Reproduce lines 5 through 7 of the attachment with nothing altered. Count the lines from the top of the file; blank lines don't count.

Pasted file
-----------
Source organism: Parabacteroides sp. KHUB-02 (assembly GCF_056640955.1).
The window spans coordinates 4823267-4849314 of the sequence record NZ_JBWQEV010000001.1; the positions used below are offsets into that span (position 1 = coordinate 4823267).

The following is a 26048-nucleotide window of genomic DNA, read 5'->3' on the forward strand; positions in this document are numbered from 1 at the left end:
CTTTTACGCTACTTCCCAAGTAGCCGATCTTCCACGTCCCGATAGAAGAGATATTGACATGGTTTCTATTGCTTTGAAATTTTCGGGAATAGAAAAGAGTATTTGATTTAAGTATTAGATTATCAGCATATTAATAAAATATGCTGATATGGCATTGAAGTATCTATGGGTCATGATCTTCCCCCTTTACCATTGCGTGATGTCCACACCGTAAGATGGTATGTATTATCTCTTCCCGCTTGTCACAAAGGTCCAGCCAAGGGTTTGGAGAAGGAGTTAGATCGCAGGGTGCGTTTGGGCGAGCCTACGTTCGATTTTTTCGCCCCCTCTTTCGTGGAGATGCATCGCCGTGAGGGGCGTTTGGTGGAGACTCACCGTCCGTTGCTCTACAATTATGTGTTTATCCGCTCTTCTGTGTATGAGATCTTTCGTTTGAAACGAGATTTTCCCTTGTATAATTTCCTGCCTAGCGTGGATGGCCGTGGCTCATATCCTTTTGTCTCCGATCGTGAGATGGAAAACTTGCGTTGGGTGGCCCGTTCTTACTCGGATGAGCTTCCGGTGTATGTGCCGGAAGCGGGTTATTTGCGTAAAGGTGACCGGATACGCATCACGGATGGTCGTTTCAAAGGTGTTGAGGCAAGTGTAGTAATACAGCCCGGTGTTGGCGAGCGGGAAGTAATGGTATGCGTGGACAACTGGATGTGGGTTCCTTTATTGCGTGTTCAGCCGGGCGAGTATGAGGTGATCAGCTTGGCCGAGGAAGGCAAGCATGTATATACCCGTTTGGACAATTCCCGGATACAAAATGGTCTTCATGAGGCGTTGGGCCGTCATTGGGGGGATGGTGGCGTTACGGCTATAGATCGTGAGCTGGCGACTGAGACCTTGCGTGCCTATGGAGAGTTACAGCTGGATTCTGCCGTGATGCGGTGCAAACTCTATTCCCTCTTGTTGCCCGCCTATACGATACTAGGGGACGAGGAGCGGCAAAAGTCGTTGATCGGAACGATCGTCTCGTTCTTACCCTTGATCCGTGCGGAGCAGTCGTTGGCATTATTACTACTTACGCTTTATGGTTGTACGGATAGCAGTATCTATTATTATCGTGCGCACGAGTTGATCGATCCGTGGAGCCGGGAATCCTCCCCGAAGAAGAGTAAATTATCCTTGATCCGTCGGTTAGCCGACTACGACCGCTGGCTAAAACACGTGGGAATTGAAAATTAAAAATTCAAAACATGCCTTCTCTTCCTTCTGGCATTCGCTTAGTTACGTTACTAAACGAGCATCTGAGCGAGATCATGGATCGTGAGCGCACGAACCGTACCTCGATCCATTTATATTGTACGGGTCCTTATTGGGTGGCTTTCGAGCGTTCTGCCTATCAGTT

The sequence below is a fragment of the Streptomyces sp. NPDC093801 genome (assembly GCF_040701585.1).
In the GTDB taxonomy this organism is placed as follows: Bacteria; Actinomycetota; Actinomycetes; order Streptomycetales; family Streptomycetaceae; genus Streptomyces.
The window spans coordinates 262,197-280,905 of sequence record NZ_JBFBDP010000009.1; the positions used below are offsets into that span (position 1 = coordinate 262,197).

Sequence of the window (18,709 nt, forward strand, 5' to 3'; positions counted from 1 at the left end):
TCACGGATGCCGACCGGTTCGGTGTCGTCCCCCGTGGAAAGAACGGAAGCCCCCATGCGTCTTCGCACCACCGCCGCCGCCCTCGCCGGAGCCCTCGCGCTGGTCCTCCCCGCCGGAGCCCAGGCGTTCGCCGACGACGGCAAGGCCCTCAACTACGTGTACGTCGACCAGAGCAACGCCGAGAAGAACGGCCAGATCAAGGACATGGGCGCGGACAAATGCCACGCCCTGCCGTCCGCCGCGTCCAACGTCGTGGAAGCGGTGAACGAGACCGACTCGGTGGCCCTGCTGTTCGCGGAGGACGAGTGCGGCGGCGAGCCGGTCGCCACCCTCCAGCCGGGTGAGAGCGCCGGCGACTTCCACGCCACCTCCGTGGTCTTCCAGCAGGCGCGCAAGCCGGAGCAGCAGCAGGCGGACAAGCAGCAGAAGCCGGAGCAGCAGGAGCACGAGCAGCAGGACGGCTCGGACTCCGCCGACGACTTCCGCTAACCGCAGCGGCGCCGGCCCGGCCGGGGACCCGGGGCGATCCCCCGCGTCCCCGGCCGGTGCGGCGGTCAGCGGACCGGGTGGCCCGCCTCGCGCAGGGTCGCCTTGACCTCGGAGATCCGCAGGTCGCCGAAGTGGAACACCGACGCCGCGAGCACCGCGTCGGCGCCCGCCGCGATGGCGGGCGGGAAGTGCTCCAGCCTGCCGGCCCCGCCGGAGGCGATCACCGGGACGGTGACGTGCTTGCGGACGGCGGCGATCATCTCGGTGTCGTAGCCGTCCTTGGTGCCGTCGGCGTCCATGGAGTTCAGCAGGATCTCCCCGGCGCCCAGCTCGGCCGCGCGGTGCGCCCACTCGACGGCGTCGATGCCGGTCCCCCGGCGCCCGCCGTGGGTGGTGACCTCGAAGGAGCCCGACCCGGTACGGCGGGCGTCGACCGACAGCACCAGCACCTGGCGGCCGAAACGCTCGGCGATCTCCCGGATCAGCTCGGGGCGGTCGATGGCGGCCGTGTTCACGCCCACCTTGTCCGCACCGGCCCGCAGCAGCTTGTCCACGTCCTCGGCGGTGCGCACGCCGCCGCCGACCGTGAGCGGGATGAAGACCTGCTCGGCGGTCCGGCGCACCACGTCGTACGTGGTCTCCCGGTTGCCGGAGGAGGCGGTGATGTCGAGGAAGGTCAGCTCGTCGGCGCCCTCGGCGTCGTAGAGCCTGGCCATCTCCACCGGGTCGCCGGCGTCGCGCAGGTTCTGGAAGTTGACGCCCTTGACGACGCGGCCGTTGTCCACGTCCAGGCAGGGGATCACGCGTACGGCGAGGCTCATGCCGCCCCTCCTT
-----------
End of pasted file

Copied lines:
The sequence below is a fragment of the Streptomyces sp. NPDC093801 genome (assembly GCF_040701585.1).
In the GTDB taxonomy this organism is placed as follows: Bacteria; Actinomycetota; Actinomycetes; order Streptomycetales; family Streptomycetaceae; genus Streptomyces.
The window spans coordinates 262,197-280,905 of sequence record NZ_JBFBDP010000009.1; the positions used below are offsets into that span (position 1 = coordinate 262,197).